UK donates $41m to boost Kenya's green projects

Thursday February 10 2022
A tree planting drive at Kaptagat Forest in Elgeyo Marakwet County, Kenya on July 23, 2021.

A tree planting drive at Kaptagat Forest in Elgeyo Marakwet County, Kenya, on July 23, 2021. PHOTO | FILE | NMG


Kenya’s solar and reforestation projects have received a grant of Ksh4.7 billion ($41.3 million) from the UK.

This will boost Nairobi’s efforts to reverse forest loss and land degradation, and achieve full transition to renewable energy by 2030 as pledged in COP26 last year.

The donation was made in partnership with UK-backed Emerging Africa Infrastructure Fund (EAIF), World Wide Fund for Nature (WWF), and the Eliud Kipchoge Foundation, during an event to launch a $660,000 reforestation project of Kaptagat Forest in Elgeyo Marakwet, Rift Valley region of Kenya on Wednesday.

The donation includes a $34.3 million funding for the Kesses Solar Project, a 55-megawatt peak clean energy project in Eldoret, Uasin Gishu, in Kenya’s Rift Valley region.

It is projected to improve access to energy for thousands of people and create over 400 jobs.

“This [Greening Kaptagat] project and the investment in the Kesses Solar Project will help Kenya achieve its vision of 10 percent tree cover by 2030, and provide new green jobs for local people,” said Mike Foster, head of mutual prosperity and climate change at the British High Commission in Nairobi.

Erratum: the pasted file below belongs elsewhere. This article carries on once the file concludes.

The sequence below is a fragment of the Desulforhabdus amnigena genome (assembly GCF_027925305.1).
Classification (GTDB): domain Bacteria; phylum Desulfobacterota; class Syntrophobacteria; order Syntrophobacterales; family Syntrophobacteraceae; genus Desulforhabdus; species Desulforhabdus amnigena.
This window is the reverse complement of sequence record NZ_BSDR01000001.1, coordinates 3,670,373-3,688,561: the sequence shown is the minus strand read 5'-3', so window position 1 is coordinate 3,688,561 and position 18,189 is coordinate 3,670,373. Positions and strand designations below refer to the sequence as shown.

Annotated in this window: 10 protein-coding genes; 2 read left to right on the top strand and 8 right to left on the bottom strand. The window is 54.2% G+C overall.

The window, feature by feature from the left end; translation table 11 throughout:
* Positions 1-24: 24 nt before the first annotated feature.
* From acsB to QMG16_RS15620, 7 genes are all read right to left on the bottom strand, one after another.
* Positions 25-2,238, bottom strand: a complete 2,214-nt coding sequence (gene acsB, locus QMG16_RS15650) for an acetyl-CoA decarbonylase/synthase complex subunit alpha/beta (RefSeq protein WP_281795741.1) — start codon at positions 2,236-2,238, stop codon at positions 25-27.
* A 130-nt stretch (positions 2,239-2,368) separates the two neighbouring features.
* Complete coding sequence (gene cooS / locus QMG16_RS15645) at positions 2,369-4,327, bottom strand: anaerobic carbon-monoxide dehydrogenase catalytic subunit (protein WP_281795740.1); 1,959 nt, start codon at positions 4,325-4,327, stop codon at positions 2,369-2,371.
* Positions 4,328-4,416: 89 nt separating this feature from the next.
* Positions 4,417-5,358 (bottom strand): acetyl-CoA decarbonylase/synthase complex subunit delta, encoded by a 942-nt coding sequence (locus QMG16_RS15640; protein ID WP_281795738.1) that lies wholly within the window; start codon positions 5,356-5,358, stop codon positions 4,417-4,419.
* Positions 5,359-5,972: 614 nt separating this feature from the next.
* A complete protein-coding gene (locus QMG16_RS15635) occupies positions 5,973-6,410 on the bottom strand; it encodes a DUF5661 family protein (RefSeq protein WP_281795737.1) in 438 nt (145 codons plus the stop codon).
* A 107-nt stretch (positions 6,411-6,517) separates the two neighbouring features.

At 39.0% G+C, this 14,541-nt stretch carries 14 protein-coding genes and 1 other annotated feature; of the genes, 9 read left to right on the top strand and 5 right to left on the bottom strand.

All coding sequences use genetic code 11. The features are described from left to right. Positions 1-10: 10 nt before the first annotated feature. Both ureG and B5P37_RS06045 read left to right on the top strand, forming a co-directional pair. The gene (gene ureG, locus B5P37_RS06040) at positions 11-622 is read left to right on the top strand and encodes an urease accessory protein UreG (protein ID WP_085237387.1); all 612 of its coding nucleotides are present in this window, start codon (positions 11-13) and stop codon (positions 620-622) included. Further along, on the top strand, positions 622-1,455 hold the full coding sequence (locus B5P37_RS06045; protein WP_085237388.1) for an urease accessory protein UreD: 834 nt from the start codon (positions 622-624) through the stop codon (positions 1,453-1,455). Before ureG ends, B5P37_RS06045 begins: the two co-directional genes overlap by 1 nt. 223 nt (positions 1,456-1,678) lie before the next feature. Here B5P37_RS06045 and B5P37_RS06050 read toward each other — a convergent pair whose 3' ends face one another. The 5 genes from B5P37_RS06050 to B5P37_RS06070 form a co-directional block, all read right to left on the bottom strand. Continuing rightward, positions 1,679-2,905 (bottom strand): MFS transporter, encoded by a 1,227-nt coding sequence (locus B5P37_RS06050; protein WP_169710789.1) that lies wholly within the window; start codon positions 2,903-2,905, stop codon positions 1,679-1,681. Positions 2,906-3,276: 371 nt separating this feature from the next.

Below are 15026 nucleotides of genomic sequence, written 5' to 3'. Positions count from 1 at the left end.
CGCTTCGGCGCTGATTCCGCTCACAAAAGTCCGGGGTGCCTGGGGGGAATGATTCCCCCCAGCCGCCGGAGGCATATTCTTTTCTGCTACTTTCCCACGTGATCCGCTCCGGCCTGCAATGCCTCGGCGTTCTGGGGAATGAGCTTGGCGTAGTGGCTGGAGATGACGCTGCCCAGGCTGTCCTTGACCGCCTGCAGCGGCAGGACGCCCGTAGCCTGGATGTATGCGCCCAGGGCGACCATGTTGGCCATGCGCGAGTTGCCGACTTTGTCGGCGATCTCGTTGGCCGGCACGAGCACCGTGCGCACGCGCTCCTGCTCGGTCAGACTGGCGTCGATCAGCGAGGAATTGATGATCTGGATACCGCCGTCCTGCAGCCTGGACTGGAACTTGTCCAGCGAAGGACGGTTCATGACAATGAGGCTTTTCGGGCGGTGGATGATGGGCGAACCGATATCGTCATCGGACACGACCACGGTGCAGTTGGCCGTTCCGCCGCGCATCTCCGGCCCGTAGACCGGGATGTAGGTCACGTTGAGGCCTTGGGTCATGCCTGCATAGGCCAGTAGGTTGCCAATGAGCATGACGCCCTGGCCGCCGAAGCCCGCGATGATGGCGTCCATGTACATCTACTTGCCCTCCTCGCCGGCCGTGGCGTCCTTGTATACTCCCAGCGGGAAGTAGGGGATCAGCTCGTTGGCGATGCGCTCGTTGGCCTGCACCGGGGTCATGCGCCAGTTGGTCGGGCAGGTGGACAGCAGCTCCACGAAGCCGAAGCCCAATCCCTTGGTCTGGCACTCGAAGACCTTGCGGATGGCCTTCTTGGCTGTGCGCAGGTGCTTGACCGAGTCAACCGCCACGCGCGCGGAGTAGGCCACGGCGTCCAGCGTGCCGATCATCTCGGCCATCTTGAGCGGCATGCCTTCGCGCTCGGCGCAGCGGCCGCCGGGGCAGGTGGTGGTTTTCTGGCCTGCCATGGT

Another $7 million from the donation will fund private projects focused on restoring degraded and deforested land in the country, through a call for proposals launched at the same event.

Kenya had received a donation of $1.36 million in January to mitigate the effects of extreme drought and floods, as part of London’s commitment to double their overall climate finance available for adaptation programmes made in Glasgow last year.

With this funding, more than a thousand people living in the Kaptagat forest landscape will benefit from the interventions which aim at mitigating unsustainable agricultural practices, illegal logging, overgrazing, forest encroachment, and charcoal production, the British High Commission said in a statement.

The funding will supplement the government’s efforts to increase Kenya’s forest cover from the current 6.9 percent to the constitutional threshold of 10 percent by the end of this year.

Deforestation has been a major problem in Kenya, with the Global Forest Watch estimating that the country has lost its tree cover by over 11 percent since 2000, bringing down total tree cover to about 29,200 square kilometres.